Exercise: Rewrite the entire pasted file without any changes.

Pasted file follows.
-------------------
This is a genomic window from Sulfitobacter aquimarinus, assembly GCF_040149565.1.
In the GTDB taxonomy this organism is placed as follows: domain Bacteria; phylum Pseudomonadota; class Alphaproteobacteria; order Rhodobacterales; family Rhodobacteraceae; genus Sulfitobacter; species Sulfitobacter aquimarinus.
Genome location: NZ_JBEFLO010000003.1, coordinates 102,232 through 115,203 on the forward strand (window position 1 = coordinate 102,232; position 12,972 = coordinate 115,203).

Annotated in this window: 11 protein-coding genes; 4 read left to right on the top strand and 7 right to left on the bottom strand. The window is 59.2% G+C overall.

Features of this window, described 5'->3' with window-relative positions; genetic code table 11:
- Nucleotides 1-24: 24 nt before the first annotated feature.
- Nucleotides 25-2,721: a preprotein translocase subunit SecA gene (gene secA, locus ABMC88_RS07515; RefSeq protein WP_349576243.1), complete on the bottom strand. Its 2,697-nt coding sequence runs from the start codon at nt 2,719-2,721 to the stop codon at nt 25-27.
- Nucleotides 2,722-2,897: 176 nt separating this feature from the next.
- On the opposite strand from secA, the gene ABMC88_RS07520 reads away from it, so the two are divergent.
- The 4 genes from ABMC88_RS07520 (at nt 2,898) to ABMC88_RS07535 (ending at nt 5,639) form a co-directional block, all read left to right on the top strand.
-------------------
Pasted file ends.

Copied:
This is a genomic window from Sulfitobacter aquimarinus, assembly GCF_040149565.1.
In the GTDB taxonomy this organism is placed as follows: domain Bacteria; phylum Pseudomonadota; class Alphaproteobacteria; order Rhodobacterales; family Rhodobacteraceae; genus Sulfitobacter; species Sulfitobacter aquimarinus.
Genome location: NZ_JBEFLO010000003.1, coordinates 102,232 through 115,203 on the forward strand (window position 1 = coordinate 102,232; position 12,972 = coordinate 115,203).

Annotated in this window: 11 protein-coding genes; 4 read left to right on the top strand and 7 right to left on the bottom strand. The window is 59.2% G+C overall.

Features of this window, described 5'->3' with window-relative positions; genetic code table 11:
- Nucleotides 1-24: 24 nt before the first annotated feature.
- Nucleotides 25-2,721: a preprotein translocase subunit SecA gene (gene secA, locus ABMC88_RS07515; RefSeq protein WP_349576243.1), complete on the bottom strand. Its 2,697-nt coding sequence runs from the start codon at nt 2,719-2,721 to the stop codon at nt 25-27.
- Nucleotides 2,722-2,897: 176 nt separating this feature from the next.
- On the opposite strand from secA, the gene ABMC88_RS07520 reads away from it, so the two are divergent.
- The 4 genes from ABMC88_RS07520 (at nt 2,898) to ABMC88_RS07535 (ending at nt 5,639) form a co-directional block, all read left to right on the top strand.